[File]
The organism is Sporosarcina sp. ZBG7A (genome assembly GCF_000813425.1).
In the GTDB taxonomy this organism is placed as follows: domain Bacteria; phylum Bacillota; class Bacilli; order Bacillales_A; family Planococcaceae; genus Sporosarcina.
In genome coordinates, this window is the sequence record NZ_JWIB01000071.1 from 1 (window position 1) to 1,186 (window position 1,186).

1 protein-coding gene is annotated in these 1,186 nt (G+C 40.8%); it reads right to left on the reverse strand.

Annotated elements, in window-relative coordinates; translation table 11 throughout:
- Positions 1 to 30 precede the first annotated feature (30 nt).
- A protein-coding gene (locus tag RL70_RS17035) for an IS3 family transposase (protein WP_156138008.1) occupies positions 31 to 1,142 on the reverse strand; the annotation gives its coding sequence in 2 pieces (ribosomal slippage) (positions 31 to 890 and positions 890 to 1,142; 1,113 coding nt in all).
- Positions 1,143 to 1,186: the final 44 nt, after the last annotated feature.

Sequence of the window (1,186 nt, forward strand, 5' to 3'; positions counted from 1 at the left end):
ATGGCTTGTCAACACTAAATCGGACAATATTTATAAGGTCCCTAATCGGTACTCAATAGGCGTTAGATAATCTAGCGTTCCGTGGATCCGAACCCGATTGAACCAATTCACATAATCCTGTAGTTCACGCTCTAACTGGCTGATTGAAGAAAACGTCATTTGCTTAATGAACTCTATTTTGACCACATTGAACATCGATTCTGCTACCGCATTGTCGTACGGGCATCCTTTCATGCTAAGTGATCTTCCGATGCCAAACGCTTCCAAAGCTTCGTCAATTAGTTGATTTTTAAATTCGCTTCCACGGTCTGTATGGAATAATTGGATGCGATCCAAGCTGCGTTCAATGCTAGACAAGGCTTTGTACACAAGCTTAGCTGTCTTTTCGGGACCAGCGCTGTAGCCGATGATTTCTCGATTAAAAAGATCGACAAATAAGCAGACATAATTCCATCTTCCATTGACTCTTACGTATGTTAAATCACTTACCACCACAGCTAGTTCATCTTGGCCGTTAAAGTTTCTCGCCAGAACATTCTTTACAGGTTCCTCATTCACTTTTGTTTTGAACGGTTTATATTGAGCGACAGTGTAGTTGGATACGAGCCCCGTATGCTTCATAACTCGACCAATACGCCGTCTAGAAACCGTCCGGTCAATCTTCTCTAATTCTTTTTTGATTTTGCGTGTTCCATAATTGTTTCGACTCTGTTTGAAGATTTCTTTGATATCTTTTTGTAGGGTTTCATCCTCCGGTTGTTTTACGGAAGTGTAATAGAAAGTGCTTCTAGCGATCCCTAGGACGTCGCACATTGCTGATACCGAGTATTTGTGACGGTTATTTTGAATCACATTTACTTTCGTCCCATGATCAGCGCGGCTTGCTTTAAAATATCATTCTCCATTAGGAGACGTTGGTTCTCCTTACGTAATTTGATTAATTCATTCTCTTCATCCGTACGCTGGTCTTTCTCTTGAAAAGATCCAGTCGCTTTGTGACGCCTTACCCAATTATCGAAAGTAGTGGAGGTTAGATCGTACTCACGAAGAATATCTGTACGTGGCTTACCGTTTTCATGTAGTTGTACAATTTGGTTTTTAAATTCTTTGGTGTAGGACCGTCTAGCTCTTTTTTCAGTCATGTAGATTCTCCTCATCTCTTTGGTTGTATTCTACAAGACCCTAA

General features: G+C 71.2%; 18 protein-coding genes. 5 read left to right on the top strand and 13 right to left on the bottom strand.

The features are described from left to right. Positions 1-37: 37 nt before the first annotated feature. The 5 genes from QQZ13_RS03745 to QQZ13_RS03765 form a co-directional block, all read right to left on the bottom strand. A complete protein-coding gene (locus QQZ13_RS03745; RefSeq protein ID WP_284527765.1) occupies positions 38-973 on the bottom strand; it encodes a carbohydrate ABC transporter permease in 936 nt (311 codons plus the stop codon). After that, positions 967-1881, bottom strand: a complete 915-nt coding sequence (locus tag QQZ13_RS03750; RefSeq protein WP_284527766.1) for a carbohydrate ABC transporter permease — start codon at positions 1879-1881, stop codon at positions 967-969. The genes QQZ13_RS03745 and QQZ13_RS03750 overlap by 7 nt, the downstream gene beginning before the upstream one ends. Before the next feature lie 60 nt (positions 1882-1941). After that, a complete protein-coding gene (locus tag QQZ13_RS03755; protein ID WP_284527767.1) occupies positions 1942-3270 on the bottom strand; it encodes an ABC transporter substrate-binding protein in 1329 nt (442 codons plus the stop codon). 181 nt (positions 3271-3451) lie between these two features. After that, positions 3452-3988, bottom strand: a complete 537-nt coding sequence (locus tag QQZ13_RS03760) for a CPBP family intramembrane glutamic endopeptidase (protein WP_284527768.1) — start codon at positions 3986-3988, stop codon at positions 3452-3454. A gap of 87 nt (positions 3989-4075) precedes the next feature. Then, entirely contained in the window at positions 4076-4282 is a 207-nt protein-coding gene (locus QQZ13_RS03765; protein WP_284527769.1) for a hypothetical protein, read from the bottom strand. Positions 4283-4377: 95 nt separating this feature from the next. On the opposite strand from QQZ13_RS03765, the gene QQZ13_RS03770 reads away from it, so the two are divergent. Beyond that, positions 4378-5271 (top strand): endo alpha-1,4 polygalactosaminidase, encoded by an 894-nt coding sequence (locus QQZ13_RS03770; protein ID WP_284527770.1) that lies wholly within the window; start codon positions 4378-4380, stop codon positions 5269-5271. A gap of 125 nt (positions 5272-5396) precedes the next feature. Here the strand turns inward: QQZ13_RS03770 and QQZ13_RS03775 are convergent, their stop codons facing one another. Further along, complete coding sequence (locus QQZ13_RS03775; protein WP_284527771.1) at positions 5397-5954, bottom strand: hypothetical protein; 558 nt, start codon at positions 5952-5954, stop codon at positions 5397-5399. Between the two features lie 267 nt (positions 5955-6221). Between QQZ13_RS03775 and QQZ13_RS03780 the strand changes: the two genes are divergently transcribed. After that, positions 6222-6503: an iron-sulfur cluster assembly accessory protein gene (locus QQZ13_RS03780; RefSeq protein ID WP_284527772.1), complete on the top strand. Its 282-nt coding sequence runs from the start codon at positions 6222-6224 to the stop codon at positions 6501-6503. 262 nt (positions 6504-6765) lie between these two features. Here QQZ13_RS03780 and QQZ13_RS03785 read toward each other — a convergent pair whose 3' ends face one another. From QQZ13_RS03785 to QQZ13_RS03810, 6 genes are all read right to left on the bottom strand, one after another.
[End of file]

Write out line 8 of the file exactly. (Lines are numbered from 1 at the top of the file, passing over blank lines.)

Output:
- Positions 1,143 to 1,186: the final 44 nt, after the last annotated feature.